Monday, February 27, 2012

The Value of a Dollar

In my experience, three things usually fuel a divorce: money, sex, and greed.  But sometimes it doesn't make financial sense to be greedy or to fight over things or to battle over your spouse's infidelity.  I am not a financial expert.  I'm an attorney.  But most of my clients have financial issues that need my advice.  One of the most common issues that I encounter is whether something is worth fighting for.  It's easy in divorce to let your emotions overrule your usual sense of good judgement.  But just because you want to fight over something doesn't mean it's worth fighting for.

Take for example, hypothetically speaking, a lamp.  Imagine that you and your spouse own a lamp that both of you want to keep.  It's not that special of a lamp in the sense that it's rare or valuable, but you want it and your spouse wants it for whatever personal reasons each of you might have.  How much do you want to pay your attorney to fight over the lamp?  If your attorney is billing you by the hour and the attorney spends 3 hours fighting over the lamp, you just bought yourself a very expensive lamp...maybe.  You might not even get the lamp when it is all said and done.  You probably just wasted your money either way.  But if you want the lamp that bad and are willing to pay for it, then by all means, go for it.

How about your spouse's retirement plan worth $3000?  Assuming you're entitled to half, how much do you want to pay your attorney trying to get $1500 that will probably be taxed and penalized at a total of 30-40%.  How much do you want to pay your attorney to make you $900?  If you're paying an attorney by the hour, it won't take long to spend more on your attorney than what you will ultimately receive from the asset.

What about child support?  How much is it worth to get a few bucks a month more in child support?  If you spend $1000 on your attorney to make $20 more per month in child support, it's going to take you over 4 years to break even on child support.  In the long run maybe it's worth it, maybe not.  But these are the things you should be thinking about.  Do you even know what your attorney is fighting for and how much you're spending to fight over it?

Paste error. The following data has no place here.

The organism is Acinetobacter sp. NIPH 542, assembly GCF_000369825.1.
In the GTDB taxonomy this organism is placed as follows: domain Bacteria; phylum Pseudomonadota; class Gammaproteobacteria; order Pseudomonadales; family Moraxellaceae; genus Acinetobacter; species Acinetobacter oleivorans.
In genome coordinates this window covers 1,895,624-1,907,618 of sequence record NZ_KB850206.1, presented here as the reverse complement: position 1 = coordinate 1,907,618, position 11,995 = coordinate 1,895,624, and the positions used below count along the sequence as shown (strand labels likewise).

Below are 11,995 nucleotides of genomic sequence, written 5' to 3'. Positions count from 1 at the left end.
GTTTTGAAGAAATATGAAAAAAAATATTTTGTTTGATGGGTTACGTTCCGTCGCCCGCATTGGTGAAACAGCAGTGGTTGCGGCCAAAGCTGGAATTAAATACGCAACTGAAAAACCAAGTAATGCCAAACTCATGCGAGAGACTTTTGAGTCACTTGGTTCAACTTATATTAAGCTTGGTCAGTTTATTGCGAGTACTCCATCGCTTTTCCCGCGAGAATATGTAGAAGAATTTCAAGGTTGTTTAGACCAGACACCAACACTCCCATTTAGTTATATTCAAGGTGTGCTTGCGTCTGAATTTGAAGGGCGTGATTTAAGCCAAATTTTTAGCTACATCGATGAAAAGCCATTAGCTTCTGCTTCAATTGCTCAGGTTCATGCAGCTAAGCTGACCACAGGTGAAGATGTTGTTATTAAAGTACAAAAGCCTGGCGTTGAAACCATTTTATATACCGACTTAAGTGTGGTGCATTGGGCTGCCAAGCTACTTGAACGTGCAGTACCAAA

If your attorney is not telling you that you're wasting your money, it's probably because you're wasting your money on your attorney.

I intentionally placed emphasis on that last statement for a reason.  Believe it or not, I sometimes have to tell my clients that it just doesn't make financial sense to waste their money on me.

The value of a dollar has many definitions.  My job as your attorney is to maximize the value of your dollar, but ultimately, it is the client's decision whether to fight over that lamp or anything else for that matter.  Like I said, money, sex and greed fuel divorce so sometimes I make a good living fighting for that lamp.  And who knows, the value of the pleasure you get from lighting your living room and telling the story to all of your visitors about how you came to own that lamp might just be worth a couple thousand dollars.  Who am I to say?  I just give legal advice.

These examples are very generalized and don't necessarily incorporate many other factors taken into consideration during divorce cases that might affect the overall value of your assets and the disposition of those assets.  For specific answers to specific questions, consult an attorney.  This is not intended to be legal advice nor is it intended to create an attorney-client relationship.  For legal advice, consult an attorney.


The information you obtain from this site is not, nor is it intended to be, legal advice. You should consult an attorney for advice regarding your individual situation. I invite you to contact me and welcome your calls, letters and electronic mail. Contacting me does not create an attorney-client relationship. Please do not send any confidential information to me until such time as an attorney-client relationship has been established.
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